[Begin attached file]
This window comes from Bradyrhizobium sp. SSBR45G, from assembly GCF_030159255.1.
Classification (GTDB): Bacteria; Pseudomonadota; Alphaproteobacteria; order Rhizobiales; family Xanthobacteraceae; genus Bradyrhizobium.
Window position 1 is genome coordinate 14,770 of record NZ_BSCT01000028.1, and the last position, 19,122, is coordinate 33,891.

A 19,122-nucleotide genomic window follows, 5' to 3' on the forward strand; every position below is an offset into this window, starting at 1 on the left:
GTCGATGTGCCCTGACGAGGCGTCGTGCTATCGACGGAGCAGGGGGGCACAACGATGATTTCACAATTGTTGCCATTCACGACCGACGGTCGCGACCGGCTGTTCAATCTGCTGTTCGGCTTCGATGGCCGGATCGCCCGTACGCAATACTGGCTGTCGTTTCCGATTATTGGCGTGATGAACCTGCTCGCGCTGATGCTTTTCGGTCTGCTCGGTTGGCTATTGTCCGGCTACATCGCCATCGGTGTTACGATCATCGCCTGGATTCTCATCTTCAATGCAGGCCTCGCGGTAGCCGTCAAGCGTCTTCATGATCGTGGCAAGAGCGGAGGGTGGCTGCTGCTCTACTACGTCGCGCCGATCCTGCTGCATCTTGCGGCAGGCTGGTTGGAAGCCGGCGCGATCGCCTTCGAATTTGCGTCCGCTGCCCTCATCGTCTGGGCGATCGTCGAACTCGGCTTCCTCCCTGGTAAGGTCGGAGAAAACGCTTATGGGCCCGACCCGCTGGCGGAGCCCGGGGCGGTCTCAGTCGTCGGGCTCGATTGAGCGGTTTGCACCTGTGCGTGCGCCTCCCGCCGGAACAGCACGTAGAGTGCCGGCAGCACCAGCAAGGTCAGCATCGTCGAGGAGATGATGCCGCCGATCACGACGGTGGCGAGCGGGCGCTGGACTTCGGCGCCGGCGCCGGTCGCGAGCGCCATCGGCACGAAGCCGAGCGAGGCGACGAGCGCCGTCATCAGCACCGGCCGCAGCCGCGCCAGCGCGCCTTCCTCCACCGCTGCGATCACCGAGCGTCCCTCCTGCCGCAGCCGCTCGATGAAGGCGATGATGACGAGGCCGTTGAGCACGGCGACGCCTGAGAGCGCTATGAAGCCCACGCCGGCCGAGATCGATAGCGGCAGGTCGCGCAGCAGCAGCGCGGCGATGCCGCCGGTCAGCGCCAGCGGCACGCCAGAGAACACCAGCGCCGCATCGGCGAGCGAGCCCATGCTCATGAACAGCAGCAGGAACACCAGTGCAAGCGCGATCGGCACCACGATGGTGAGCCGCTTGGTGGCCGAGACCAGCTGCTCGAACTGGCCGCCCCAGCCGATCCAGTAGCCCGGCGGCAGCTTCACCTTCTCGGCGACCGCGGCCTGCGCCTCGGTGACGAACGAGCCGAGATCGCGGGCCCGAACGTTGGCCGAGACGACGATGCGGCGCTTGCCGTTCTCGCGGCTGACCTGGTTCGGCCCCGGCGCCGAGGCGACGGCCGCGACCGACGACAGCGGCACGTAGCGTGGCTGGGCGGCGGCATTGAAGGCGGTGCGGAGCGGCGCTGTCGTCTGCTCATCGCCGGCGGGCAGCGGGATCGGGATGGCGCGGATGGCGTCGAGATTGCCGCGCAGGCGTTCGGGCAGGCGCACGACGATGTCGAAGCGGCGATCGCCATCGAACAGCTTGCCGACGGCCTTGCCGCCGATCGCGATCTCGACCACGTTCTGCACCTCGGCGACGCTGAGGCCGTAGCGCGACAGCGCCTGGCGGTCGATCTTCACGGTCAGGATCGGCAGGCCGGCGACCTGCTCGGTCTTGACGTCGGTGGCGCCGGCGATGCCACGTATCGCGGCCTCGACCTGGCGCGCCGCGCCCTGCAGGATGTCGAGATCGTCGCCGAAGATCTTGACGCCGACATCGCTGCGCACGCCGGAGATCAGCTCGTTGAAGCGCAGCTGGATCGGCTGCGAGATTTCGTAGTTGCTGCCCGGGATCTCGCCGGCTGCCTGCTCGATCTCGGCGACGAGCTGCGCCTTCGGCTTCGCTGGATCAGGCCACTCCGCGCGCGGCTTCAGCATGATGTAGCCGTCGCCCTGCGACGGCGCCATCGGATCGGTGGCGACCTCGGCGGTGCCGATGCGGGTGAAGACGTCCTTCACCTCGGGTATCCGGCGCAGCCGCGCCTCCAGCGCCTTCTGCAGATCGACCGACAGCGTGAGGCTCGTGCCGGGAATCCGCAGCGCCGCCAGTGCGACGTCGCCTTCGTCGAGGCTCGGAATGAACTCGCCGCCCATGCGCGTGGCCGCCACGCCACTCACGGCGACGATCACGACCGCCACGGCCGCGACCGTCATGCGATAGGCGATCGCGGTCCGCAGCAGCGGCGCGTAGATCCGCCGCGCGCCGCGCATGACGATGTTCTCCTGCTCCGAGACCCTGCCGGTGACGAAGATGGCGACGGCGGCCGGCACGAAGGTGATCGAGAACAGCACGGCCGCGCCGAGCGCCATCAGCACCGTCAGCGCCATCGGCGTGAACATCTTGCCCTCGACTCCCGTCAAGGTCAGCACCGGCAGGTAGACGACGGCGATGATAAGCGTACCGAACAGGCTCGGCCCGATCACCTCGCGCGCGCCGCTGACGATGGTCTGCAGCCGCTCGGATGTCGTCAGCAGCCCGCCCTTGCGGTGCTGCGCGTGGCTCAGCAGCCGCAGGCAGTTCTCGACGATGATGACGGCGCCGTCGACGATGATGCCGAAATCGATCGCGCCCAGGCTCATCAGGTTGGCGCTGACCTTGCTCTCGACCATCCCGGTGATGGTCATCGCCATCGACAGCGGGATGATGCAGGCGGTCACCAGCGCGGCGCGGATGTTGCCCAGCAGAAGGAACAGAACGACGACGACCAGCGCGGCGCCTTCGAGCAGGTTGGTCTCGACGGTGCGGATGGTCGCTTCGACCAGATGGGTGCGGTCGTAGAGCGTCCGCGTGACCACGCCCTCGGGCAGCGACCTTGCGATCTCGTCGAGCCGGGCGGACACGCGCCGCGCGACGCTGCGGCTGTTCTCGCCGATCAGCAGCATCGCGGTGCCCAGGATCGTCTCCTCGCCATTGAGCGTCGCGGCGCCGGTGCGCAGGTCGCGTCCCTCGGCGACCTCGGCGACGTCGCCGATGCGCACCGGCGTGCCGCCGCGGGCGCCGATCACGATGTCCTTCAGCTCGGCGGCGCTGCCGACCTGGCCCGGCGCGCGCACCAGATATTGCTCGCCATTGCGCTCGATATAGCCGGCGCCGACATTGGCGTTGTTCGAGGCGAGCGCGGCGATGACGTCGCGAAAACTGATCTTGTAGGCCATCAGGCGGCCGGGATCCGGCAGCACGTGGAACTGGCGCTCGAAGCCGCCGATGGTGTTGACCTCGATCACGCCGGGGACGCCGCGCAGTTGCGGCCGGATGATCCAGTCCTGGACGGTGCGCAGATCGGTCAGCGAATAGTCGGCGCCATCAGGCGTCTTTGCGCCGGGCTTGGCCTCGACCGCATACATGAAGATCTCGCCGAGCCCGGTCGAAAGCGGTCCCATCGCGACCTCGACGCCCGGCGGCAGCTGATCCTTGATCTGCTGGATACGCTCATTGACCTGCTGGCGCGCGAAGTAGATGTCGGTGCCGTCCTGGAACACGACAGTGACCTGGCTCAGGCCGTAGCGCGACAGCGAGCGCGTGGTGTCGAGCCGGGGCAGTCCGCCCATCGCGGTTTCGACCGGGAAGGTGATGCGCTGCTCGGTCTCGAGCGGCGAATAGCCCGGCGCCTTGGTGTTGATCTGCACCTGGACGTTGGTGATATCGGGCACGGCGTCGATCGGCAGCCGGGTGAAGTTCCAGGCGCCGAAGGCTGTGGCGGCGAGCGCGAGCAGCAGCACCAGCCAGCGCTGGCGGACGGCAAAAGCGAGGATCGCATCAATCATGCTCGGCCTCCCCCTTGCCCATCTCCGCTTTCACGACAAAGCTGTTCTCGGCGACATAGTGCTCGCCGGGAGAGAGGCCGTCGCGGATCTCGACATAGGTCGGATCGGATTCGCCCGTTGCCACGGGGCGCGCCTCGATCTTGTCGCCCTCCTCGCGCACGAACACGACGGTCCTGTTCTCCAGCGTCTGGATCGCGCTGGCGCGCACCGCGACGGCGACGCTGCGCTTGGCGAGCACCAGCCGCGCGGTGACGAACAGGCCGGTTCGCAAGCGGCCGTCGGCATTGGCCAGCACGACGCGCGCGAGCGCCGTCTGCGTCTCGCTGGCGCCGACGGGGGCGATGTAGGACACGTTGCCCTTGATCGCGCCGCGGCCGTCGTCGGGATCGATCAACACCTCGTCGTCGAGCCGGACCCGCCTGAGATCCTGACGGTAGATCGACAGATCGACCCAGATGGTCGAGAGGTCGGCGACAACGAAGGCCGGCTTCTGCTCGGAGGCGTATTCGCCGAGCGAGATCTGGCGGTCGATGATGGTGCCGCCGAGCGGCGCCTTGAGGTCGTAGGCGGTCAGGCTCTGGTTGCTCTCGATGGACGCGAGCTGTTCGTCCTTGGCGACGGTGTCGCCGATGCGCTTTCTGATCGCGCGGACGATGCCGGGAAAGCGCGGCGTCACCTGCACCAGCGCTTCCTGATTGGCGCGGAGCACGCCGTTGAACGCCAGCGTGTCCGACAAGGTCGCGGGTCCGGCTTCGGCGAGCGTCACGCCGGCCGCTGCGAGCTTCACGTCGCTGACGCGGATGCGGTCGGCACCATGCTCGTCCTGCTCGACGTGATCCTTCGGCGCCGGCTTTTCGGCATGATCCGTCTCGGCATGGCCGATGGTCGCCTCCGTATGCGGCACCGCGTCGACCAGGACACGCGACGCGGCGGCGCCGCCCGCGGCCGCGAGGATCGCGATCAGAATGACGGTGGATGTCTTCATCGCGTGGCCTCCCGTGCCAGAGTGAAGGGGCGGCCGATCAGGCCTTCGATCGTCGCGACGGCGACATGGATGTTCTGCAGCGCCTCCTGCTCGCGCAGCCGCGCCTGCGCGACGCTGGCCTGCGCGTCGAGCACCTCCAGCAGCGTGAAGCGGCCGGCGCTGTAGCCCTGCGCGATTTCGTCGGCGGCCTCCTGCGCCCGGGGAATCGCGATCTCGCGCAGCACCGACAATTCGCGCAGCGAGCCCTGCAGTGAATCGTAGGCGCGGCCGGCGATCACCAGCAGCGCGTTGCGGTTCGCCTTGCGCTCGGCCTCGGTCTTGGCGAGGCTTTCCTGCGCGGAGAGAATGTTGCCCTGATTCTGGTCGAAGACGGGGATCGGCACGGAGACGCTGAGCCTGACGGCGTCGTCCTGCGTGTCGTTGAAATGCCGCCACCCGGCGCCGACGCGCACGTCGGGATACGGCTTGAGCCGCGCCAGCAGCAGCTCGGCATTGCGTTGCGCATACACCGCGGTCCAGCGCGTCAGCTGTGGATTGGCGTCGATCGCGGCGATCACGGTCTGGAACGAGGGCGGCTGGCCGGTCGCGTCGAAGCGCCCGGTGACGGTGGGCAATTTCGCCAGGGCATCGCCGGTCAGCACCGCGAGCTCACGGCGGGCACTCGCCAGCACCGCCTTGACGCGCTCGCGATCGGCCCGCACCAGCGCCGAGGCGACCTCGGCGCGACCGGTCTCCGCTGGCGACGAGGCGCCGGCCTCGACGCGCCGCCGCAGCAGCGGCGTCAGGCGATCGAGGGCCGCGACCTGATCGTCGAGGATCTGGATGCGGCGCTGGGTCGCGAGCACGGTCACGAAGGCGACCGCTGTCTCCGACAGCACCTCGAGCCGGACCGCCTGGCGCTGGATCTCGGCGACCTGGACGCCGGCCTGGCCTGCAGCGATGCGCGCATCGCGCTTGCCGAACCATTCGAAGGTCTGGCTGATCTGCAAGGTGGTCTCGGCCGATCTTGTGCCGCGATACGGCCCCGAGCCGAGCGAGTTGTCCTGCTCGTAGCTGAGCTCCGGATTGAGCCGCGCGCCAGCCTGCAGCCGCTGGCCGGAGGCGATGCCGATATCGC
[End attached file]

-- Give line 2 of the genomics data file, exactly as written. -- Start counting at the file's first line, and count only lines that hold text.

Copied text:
Classification (GTDB): Bacteria; Pseudomonadota; Alphaproteobacteria; order Rhizobiales; family Xanthobacteraceae; genus Bradyrhizobium.